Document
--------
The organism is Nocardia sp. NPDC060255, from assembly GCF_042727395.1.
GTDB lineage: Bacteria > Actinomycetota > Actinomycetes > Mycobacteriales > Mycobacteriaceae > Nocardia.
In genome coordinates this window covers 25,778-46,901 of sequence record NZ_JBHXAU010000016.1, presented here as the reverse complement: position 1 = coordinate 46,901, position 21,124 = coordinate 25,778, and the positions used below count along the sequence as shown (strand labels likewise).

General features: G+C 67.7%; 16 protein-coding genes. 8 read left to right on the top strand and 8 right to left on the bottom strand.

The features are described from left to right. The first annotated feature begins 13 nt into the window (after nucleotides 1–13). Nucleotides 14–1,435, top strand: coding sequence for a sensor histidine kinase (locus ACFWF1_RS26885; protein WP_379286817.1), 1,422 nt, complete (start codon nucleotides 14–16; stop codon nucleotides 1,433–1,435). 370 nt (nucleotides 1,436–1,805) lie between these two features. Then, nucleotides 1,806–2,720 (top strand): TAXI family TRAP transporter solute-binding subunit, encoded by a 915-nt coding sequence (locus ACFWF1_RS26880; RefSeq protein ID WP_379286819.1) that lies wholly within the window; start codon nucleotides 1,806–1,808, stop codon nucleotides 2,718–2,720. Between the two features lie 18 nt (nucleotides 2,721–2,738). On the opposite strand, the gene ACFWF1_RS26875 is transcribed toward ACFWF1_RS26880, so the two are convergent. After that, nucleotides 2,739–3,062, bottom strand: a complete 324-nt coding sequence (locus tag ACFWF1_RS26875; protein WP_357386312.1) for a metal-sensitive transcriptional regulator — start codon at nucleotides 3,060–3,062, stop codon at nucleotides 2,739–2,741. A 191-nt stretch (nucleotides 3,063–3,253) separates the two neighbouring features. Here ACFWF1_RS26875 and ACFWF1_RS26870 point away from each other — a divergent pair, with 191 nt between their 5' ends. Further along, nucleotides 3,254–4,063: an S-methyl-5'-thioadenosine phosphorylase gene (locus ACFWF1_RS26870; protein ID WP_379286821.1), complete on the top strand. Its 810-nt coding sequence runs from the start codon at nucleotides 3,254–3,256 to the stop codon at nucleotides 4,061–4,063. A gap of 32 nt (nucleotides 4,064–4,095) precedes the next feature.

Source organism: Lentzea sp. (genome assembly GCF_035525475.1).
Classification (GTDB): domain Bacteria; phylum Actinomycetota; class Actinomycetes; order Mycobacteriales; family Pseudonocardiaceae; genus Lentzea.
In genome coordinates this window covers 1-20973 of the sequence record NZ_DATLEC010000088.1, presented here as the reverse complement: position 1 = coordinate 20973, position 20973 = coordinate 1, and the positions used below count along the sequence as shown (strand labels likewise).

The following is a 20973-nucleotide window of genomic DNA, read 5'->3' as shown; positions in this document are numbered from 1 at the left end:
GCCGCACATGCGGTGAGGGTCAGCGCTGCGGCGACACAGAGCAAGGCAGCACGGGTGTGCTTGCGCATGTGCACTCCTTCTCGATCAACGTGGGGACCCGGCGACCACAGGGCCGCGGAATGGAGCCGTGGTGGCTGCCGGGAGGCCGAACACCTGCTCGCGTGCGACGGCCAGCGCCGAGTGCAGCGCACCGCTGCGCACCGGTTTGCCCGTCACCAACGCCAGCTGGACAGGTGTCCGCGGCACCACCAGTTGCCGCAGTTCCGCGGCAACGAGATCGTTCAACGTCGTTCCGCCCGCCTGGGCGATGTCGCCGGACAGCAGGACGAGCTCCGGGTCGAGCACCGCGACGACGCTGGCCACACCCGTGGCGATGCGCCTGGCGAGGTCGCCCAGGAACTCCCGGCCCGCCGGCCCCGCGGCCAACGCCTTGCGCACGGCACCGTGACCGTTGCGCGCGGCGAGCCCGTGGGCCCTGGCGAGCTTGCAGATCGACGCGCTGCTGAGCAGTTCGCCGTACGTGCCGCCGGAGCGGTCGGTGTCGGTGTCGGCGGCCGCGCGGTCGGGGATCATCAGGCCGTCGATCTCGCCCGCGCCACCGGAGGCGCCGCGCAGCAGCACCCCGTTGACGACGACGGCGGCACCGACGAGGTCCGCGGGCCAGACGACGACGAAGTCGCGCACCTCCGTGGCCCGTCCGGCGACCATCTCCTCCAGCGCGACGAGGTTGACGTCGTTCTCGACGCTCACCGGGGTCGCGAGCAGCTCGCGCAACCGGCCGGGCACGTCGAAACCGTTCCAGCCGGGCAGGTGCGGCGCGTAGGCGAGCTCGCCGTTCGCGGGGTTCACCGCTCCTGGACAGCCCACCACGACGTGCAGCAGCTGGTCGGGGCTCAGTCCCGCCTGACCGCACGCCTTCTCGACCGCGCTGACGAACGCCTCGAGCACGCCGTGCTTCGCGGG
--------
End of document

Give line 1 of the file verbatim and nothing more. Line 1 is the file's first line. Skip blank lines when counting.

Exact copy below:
The organism is Nocardia sp. NPDC060255, from assembly GCF_042727395.1.